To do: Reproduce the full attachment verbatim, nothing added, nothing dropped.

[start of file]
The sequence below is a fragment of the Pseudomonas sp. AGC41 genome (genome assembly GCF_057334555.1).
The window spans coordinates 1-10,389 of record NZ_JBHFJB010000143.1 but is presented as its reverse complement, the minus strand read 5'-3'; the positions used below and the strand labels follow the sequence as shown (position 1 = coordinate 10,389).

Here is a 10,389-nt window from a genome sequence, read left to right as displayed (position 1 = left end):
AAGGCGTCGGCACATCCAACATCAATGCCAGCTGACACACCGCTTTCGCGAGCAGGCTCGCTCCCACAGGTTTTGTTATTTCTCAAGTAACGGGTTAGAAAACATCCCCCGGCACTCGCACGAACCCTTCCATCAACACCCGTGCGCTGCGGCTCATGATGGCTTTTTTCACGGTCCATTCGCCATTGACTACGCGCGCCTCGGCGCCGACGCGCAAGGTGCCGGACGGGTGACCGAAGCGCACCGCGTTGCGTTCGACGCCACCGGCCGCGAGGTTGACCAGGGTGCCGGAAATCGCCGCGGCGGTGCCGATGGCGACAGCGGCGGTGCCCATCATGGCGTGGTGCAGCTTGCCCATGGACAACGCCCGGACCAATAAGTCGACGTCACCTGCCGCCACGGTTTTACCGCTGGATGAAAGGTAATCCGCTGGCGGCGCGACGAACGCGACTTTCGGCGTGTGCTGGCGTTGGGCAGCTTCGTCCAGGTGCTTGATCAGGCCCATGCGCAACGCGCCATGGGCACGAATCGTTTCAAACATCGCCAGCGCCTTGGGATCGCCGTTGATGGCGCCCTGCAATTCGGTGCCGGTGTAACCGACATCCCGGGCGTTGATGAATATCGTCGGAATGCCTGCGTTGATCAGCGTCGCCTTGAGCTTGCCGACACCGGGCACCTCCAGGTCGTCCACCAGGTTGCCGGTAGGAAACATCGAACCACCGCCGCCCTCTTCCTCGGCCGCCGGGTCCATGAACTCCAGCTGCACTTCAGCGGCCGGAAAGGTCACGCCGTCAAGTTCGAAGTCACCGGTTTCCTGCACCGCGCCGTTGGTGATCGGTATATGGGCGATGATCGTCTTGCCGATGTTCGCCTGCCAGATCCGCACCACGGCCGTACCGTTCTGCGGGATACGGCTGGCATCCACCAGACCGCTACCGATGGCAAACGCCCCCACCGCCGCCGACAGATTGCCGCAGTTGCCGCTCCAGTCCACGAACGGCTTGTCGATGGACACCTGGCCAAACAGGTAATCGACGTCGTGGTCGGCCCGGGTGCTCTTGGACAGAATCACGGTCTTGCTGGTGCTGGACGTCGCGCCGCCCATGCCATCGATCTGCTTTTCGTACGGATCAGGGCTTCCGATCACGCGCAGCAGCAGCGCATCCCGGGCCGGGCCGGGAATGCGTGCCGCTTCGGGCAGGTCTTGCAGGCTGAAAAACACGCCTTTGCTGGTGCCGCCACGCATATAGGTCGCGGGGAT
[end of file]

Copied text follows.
The sequence below is a fragment of the Pseudomonas sp. AGC41 genome (genome assembly GCF_057334555.1).
The window spans coordinates 1-10,389 of record NZ_JBHFJB010000143.1 but is presented as its reverse complement, the minus strand read 5'-3'; the positions used below and the strand labels follow the sequence as shown (position 1 = coordinate 10,389).

Here is a 10,389-nt window from a genome sequence, read left to right as displayed (position 1 = left end):
AAGGCGTCGGCACATCCAACATCAATGCCAGCTGACACACCGCTTTCGCGAGCAGGCTCGCTCCCACAGGTTTTGTTATTTCTCAAGTAACGGGTTAGAAAACATCCCCCGGCACTCGCACGAACCCTTCCATCAACACCCGTGCGCTGCGGCTCATGATGGCTTTTTTCACGGTCCATTCGCCATTGACTACGCGCGCCTCGGCGCCGACGCGCAAGGTGCCGGACGGGTGACCGAAGCGCACCGCGTTGCGTTCGACGCCACCGGCCGCGAGGTTGACCAGGGTGCCGGAAATCGCCGCGGCGGTGCCGATGGCGACAGCGGCGGTGCCCATCATGGCGTGGTGCAGCTTGCCCATGGACAACGCCCGGACCAATAAGTCGACGTCACCTGCCGCCACGGTTTTACCGCTGGATGAAAGGTAATCCGCTGGCGGCGCGACGAACGCGACTTTCGGCGTGTGCTGGCGTTGGGCAGCTTCGTCCAGGTGCTTGATCAGGCCCATGCGCAACGCGCCATGGGCACGAATCGTTTCAAACATCGCCAGCGCCTTGGGATCGCCGTTGATGGCGCCCTGCAATTCGGTGCCGGTGTAACCGACATCCCGGGCGTTGATGAATATCGTCGGAATGCCTGCGTTGATCAGCGTCGCCTTGAGCTTGCCGACACCGGGCACCTCCAGGTCGTCCACCAGGTTGCCGGTAGGAAACATCGAACCACCGCCGCCCTCTTCCTCGGCCGCCGGGTCCATGAACTCCAGCTGCACTTCAGCGGCCGGAAAGGTCACGCCGTCAAGTTCGAAGTCACCGGTTTCCTGCACCGCGCCGTTGGTGATCGGTATATGGGCGATGATCGTCTTGCCGATGTTCGCCTGCCAGATCCGCACCACGGCCGTACCGTTCTGCGGGATACGGCTGGCATCCACCAGACCGCTACCGATGGCAAACGCCCCCACCGCCGCCGACAGATTGCCGCAGTTGCCGCTCCAGTCCACGAACGGCTTGTCGATGGACACCTGGCCAAACAGGTAATCGACGTCGTGGTCGGCCCGGGTGCTCTTGGACAGAATCACGGTCTTGCTGGTGCTGGACGTCGCGCCGCCCATGCCATCGATCTGCTTTTCGTACGGATCAGGGCTTCCGATCACGCGCAGCAGCAGCGCATCCCGGGCCGGGCCGGGAATGCGTGCCGCTTCGGGCAGGTCTTGCAGGCTGAAAAACACGCCTTTGCTGGTGCCGCCACGCATATAGGTCGCGGGGAT